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Discussion Starter #5 (Edited)
I don't want to try to drill too deeply on this right now. Bigger brakes are on the to-do list, but that list is a bit long and it's last. If I can get to it I'll be more than happy to share my experience, but I also wanted to throw this out there just in case someone else wanted to take a crack at applying the idea in case I never get around to it.

I won't debate whether or not the brakes can hold up Saber; if I'm honest with myself, I believe you and they're probably just fine. But I would still have the problem with wheel fitment, I really like the wheels I put on mine and to my understanding the K-Sports kits fit behind the stock wheels, and that's the first reason. When I had this problem before it wasn't an upgrade I had done to the car. My second vehicle was a 1988(.5, AKA the 1988 with the 1989 body style) Oldsmobile Cutlass Supreme. This car from factory came with the brake hardware from a Chevy Cavalier; those Cavs weighed about 2800lbs while the Cutlass weighed 3300 and the brakes just weren't up for the job; the front and rears wore at the same rate, just way too fast. On the other hand,the Evo rotors are bigger, thicker, and the calipers push on both sides of the pad. To me, I'd rather pay the money and go with a designed solution, then save a few bucks in exchange for hours of frustration trying to custom-fit a set of brakes not originally designed for this car. I know enough about how to do this kind of work, but applying that knowledge usually leads me right to frustration the first time something doesn't go as intended.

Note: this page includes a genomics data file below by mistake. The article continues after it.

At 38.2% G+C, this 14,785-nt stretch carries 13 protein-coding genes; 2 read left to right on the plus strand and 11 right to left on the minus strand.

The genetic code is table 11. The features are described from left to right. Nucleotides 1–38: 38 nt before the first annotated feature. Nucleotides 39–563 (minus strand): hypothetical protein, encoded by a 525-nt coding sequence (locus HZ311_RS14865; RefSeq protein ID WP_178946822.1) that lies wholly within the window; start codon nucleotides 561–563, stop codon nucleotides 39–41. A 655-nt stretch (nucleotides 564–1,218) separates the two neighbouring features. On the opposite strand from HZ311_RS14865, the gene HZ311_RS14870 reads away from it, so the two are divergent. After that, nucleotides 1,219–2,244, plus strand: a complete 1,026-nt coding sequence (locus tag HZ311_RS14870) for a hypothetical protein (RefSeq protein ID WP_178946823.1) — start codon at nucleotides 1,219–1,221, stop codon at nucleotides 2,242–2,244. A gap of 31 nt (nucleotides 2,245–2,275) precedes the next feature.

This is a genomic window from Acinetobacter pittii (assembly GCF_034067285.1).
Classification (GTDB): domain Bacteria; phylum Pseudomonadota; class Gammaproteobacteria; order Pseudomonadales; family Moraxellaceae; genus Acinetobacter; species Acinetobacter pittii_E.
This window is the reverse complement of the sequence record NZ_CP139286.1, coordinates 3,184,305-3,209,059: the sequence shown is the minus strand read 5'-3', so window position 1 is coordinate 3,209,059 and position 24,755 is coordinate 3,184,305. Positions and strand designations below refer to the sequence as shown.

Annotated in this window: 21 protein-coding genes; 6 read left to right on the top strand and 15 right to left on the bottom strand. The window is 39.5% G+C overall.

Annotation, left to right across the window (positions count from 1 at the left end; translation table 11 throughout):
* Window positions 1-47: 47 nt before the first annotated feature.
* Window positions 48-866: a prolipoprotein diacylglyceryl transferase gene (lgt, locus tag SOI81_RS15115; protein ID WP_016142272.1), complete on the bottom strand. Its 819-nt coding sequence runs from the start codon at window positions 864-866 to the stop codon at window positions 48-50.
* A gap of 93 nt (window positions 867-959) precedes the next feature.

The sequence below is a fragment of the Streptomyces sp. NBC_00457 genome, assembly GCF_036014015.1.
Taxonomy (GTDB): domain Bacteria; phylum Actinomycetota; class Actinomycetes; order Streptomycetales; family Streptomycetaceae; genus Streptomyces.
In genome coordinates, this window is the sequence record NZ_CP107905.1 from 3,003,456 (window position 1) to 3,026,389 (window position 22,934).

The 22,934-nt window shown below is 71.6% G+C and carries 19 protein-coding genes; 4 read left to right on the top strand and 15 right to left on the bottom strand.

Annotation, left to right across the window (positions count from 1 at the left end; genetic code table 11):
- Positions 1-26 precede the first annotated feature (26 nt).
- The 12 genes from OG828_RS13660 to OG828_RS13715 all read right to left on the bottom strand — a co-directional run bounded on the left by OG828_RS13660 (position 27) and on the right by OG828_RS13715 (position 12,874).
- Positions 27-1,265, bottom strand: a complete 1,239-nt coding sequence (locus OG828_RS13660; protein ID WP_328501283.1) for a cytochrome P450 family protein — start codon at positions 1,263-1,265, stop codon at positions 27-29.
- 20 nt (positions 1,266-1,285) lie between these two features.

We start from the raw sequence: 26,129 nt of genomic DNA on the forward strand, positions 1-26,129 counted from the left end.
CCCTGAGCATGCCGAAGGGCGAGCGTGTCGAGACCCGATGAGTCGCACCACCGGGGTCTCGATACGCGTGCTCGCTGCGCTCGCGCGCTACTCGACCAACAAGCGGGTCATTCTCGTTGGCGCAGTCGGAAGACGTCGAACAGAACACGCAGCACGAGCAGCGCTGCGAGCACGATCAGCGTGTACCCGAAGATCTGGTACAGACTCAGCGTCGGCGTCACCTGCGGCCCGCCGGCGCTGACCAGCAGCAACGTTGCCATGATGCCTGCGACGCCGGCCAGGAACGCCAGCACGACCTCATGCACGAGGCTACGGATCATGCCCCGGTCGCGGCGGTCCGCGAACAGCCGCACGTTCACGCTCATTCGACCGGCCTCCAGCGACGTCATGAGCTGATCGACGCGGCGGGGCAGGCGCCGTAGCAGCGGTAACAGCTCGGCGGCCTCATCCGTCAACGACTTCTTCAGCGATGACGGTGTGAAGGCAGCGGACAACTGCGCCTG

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Wheel fitment would definitely be an issue. You need 38 offset or less with the evo brembos, depending on barrel design.

I'm not so sure that there is any aftermarket "designed" solution though. They're usually quite generic, and ours are probably ones for an STi or Evo that have been re-branded, as it's in the best interest of the company to just do a single part that fits as many vehicles as possible

What you'd do is combine a brake proportioning valve in, so you can control the front/rear bias.




Edit: I looked it up. They ARE the same generic ones as Evo and STi, but have proportioning valves inside them
 

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Fast Wheels sells some that are a really great deal. FC04 is the model number, they're flow formed (better than standard cast) and fairly light


I'm planning to run a set of those with +30 or +35 offset, 9.5-10" wide... Even at 10" wide 18" diameter, they're 21lbs. The 8.5*18 I run right now are 32lbs (I wish I was joking)
 

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Discussion Starter #9
That sounds like a pretty good wheel. I'm running Motegi MR131 TracLites at 18x8. They're 18.7 per corner, flow-formed, and look similar to some of the 2G styles Mitsu sold on the Eclipse back then. I'm probably more in love with my wheels than I should be.